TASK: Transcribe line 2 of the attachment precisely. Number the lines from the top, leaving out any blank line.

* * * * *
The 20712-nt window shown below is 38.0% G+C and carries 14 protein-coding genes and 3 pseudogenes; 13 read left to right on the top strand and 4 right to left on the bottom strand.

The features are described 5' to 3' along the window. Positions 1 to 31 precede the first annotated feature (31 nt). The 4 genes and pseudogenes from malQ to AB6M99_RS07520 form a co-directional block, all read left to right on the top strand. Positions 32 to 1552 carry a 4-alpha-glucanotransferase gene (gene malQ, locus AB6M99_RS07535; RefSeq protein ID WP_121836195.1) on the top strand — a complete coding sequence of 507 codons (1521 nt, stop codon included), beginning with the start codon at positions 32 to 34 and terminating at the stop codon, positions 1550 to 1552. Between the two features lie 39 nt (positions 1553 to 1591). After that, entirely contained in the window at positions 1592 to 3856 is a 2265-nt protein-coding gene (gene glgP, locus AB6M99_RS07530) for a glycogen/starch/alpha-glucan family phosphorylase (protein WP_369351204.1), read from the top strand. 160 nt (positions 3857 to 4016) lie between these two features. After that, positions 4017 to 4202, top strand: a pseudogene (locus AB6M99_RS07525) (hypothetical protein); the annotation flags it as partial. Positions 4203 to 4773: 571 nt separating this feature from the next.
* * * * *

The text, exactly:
The features are described 5' to 3' along the window. Positions 1 to 31 precede the first annotated feature (31 nt). The 4 genes and pseudogenes from malQ to AB6M99_RS07520 form a co-directional block, all read left to right on the top strand. Positions 32 to 1552 carry a 4-alpha-glucanotransferase gene (gene malQ, locus AB6M99_RS07535; RefSeq protein ID WP_121836195.1) on the top strand — a complete coding sequence of 507 codons (1521 nt, stop codon included), beginning with the start codon at positions 32 to 34 and terminating at the stop codon, positions 1550 to 1552. Between the two features lie 39 nt (positions 1553 to 1591). After that, entirely contained in the window at positions 1592 to 3856 is a 2265-nt protein-coding gene (gene glgP, locus AB6M99_RS07530) for a glycogen/starch/alpha-glucan family phosphorylase (protein WP_369351204.1), read from the top strand. 160 nt (positions 3857 to 4016) lie between these two features. After that, positions 4017 to 4202, top strand: a pseudogene (locus AB6M99_RS07525) (hypothetical protein); the annotation flags it as partial. Positions 4203 to 4773: 571 nt separating this feature from the next.